Seal, United States Court of Appeals for the T...

Seal, United States Court of Appeals for the Third Circuit (Photo credit: Wikipedia)

Latest FDCPA Hot Topic: Consumer’s Account Number Can’t be Seen in the Envelope Window of Debt Collection Letter

 

The U.S. Court of Appeals (Third Circuit) recently decided that if a consumer’s account number is visible through the clear window of a debt collector’s envelope, it breaks Section 1692f(8) of the federal Fair Debt Collection Practices Act (FDCPA).

The Court reasoned that any information observable through the window of a debt collector’s envelope is covered by Section 1692f(8).  In addition, the court rejected the contention that the account number is simply “benign language”  and thus granted an exception pursuant to Section 1692f(8).

In this case, a debt collector – Convergent Outsourcing – sent a collection letter to the plaintiff in an envelope whereby the plaintiff’s account number was readable.  The plaintiff claimed this violated Section 1692f(8), which forbids “using any language or symbol” other than a debt collector’s name and address on an envelope.

The district court granted summary judgment in favor of Convergent, reasoning the account number qualified as “benign language” that Section 1692f(8) wasn’t intended to forbid.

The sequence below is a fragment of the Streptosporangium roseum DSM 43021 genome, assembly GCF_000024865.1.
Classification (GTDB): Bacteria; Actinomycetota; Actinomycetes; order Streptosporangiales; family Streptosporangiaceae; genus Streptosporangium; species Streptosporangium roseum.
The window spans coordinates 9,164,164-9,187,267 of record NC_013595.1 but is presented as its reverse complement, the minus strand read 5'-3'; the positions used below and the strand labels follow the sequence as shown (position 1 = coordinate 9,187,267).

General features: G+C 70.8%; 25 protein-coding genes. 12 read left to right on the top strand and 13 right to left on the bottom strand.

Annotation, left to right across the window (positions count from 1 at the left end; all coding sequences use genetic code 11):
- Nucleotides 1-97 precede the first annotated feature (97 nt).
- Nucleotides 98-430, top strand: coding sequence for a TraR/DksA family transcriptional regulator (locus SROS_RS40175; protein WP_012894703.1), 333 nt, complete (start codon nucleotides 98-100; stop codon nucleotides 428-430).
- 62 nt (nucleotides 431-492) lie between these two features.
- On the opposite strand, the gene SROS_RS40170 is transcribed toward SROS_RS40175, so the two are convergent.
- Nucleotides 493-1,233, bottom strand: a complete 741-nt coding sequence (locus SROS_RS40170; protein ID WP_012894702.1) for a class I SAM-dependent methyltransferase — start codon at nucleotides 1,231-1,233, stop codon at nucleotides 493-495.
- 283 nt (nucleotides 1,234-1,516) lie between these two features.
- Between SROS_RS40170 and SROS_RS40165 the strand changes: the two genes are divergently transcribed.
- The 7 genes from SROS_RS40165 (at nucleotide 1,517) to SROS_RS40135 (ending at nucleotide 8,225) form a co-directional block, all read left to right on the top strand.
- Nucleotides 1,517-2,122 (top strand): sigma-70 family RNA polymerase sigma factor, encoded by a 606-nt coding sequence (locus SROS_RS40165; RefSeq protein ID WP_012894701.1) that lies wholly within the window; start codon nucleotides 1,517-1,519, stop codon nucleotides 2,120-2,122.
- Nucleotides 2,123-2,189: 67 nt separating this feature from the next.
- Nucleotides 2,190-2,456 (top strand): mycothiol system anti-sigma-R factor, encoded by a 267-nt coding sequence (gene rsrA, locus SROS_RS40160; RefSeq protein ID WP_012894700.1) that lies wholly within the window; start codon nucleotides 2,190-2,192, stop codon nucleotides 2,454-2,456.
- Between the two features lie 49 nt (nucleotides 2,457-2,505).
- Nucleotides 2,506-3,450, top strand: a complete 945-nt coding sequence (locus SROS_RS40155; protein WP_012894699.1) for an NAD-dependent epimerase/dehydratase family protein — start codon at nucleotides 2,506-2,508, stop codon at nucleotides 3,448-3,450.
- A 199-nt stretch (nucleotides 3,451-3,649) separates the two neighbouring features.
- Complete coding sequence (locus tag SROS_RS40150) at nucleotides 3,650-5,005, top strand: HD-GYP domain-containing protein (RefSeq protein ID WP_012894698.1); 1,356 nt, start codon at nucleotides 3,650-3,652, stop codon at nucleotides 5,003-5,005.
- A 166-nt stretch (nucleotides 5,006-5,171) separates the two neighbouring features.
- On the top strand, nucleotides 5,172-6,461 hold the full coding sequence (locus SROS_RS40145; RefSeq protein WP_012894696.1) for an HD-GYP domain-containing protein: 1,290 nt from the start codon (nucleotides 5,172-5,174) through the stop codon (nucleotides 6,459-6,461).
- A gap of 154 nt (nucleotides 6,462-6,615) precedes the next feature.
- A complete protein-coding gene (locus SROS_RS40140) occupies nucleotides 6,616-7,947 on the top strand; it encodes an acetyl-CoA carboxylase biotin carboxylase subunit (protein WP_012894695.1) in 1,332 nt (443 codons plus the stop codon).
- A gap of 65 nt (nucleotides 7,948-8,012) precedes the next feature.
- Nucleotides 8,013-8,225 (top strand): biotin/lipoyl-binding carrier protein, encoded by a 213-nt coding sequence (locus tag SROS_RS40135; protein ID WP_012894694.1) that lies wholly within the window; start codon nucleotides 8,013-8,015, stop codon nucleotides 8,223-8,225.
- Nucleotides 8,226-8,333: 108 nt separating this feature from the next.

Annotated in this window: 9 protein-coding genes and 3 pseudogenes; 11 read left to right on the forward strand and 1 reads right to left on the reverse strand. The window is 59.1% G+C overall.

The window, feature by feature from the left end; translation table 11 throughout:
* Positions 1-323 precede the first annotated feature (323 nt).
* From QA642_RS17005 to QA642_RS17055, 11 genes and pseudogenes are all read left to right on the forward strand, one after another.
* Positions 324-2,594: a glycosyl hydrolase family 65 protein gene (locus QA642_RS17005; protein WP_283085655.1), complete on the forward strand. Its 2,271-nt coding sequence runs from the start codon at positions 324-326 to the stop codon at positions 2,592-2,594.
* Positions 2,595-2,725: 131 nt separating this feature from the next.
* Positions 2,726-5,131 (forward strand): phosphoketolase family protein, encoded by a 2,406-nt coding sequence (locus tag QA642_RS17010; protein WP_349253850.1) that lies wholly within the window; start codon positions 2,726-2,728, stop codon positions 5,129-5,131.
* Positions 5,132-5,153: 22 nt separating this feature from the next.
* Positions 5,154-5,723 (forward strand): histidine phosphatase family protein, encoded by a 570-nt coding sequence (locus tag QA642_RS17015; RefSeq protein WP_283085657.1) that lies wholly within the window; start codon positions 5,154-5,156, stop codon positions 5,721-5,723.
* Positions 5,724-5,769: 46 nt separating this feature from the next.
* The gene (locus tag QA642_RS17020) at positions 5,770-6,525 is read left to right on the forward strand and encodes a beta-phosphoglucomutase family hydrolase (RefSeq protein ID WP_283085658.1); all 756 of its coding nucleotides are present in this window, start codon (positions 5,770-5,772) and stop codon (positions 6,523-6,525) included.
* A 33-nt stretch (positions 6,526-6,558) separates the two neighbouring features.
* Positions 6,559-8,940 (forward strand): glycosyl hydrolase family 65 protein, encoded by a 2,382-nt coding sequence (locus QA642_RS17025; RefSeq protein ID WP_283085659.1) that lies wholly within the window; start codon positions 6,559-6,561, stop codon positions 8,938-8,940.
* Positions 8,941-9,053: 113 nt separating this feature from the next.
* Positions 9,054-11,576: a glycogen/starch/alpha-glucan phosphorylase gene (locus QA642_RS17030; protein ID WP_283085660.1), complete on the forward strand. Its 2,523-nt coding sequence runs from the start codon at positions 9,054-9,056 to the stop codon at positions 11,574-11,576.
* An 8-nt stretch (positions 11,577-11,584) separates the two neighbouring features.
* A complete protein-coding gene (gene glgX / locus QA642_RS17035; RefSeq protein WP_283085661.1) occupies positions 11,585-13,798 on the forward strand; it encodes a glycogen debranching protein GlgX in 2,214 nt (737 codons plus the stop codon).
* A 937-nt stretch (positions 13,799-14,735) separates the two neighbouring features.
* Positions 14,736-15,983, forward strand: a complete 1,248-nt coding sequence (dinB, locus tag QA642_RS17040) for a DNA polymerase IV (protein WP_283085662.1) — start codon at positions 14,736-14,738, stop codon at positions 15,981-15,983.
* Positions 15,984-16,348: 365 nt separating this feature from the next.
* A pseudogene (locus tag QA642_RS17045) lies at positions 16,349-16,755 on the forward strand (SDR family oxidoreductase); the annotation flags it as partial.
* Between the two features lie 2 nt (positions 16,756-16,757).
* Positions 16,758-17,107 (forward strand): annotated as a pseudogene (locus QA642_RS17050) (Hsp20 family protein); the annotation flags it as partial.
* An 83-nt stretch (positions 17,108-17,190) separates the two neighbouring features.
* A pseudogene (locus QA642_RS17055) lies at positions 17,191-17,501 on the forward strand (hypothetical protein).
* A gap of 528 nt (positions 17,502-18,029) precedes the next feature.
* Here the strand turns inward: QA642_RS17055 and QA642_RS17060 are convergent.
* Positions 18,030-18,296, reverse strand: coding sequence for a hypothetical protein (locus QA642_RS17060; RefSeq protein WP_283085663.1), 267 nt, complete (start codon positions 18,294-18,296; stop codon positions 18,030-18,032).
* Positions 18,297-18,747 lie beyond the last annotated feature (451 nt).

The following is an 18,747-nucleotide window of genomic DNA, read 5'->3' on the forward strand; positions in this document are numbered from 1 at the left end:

Overruling the district court, the Third Circuit said that Section 1692f(8) applies to symbols or language “on any envelope”–including material appearing through the window on the envelope and verbiage on the envelope.

The court subsequently reasoned that Section 1692f(8)’s prohibition applies to account numbers as the statute clearly says that “any language or symbol,” except the debt collector’s address can be contained in the envelope.

Convergent claimed this interpretation is illogical because Section 1692f(8) would literally bar even a stamp.  So, Convergent encouraged the court to embrace a “benign language” exception to the FDCPA that would allow for information like an account number be allowed on an envelope so long as it doesn’t give away the letter’s purpose or humiliate the debtor.

The Court declined to determine whether Section 1692f(8) contains a language that was benign because it maintained that a consumer’s account number is malignant.

Mentioning Section 1692(a), the court noted that a core concern is the invasion of individual privacy.  An account number, the court reasoned, raises privacy concerns since it’s a core bit of advice pertaining to the consumer’s standing as a debtor as well as the debt collection attempt.  The court rejected Convergent’s contention the account number was a pointless sequence of numbers which couldn’t potentially damage the plaintiff if it were revealed.  The court reasoned the account number may be utilized to show to the public the plaintiff’s fiscal plight.

We at CompuMail are in the process of reviewing this recent decision with all our clients and making the necessary adjustments to comply.  Please contact us if you have any questions regarding this recent court decision.